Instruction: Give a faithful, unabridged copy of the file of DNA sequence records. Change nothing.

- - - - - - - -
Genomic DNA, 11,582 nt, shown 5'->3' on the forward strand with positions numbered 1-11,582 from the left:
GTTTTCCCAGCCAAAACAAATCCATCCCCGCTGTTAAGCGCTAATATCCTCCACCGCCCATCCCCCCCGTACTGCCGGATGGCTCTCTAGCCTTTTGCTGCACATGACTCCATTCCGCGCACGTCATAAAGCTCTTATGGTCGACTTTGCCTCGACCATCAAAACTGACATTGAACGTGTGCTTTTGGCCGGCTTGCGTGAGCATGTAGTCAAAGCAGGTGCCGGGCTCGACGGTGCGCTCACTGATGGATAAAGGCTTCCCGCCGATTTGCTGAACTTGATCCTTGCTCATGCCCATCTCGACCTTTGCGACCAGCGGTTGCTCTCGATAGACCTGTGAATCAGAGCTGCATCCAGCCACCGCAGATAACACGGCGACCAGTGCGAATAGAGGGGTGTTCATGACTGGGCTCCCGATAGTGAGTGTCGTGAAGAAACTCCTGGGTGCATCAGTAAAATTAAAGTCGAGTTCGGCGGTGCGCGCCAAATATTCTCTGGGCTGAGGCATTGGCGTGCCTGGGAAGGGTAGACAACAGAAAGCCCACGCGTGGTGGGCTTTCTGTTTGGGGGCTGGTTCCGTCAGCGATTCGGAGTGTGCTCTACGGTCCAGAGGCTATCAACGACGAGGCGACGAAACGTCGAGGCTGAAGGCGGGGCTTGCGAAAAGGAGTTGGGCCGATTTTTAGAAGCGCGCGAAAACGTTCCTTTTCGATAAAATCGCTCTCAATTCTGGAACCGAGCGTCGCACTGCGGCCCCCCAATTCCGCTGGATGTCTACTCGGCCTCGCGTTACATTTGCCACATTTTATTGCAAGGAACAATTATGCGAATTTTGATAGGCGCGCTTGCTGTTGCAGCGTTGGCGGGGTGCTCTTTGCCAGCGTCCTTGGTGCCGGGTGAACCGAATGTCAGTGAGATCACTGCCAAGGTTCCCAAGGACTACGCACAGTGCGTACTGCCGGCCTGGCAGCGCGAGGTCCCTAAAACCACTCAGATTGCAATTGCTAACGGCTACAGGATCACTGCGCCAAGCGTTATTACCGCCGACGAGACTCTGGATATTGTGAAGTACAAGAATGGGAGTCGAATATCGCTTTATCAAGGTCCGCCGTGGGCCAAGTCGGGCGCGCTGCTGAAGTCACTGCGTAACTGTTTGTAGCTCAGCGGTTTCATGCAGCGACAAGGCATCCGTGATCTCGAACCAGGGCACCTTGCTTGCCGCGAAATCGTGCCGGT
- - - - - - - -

Genomic DNA, 11,582 nt, shown 5'->3' on the forward strand with positions numbered 1-11,582 from the left:
GTTTTCCCAGCCAAAACAAATCCATCCCCGCTGTTAAGCGCTAATATCCTCCACCGCCCATCCCCCCCGTACTGCCGGATGGCTCTCTAGCCTTTTGCTGCACATGACTCCATTCCGCGCACGTCATAAAGCTCTTATGGTCGACTTTGCCTCGACCATCAAAACTGACATTGAACGTGTGCTTTTGGCCGGCTTGCGTGAGCATGTAGTCAAAGCAGGTGCCGGGCTCGACGGTGCGCTCACTGATGGATAAAGGCTTCCCGCCGATTTGCTGAACTTGATCCTTGCTCATGCCCATCTCGACCTTTGCGACCAGCGGTTGCTCTCGATAGACCTGTGAATCAGAGCTGCATCCAGCCACCGCAGATAACACGGCGACCAGTGCGAATAGAGGGGTGTTCATGACTGGGCTCCCGATAGTGAGTGTCGTGAAGAAACTCCTGGGTGCATCAGTAAAATTAAAGTCGAGTTCGGCGGTGCGCGCCAAATATTCTCTGGGCTGAGGCATTGGCGTGCCTGGGAAGGGTAGACAACAGAAAGCCCACGCGTGGTGGGCTTTCTGTTTGGGGGCTGGTTCCGTCAGCGATTCGGAGTGTGCTCTACGGTCCAGAGGCTATCAACGACGAGGCGACGAAACGTCGAGGCTGAAGGCGGGGCTTGCGAAAAGGAGTTGGGCCGATTTTTAGAAGCGCGCGAAAACGTTCCTTTTCGATAAAATCGCTCTCAATTCTGGAACCGAGCGTCGCACTGCGGCCCCCCAATTCCGCTGGATGTCTACTCGGCCTCGCGTTACATTTGCCACATTTTATTGCAAGGAACAATTATGCGAATTTTGATAGGCGCGCTTGCTGTTGCAGCGTTGGCGGGGTGCTCTTTGCCAGCGTCCTTGGTGCCGGGTGAACCGAATGTCAGTGAGATCACTGCCAAGGTTCCCAAGGACTACGCACAGTGCGTACTGCCGGCCTGGCAGCGCGAGGTCCCTAAAACCACTCAGATTGCAATTGCTAACGGCTACAGGATCACTGCGCCAAGCGTTATTACCGCCGACGAGACTCTGGATATTGTGAAGTACAAGAATGGGAGTCGAATATCGCTTTATCAAGGTCCGCCGTGGGCCAAGTCGGGCGCGCTGCTGAAGTCACTGCGTAACTGTTTGTAGCTCAGCGGTTTCATGCAGCGACAAGGCATCCGTGATCTCGAACCAGGGCACCTTGCTTGCCGCGAAATCGTGCCGGT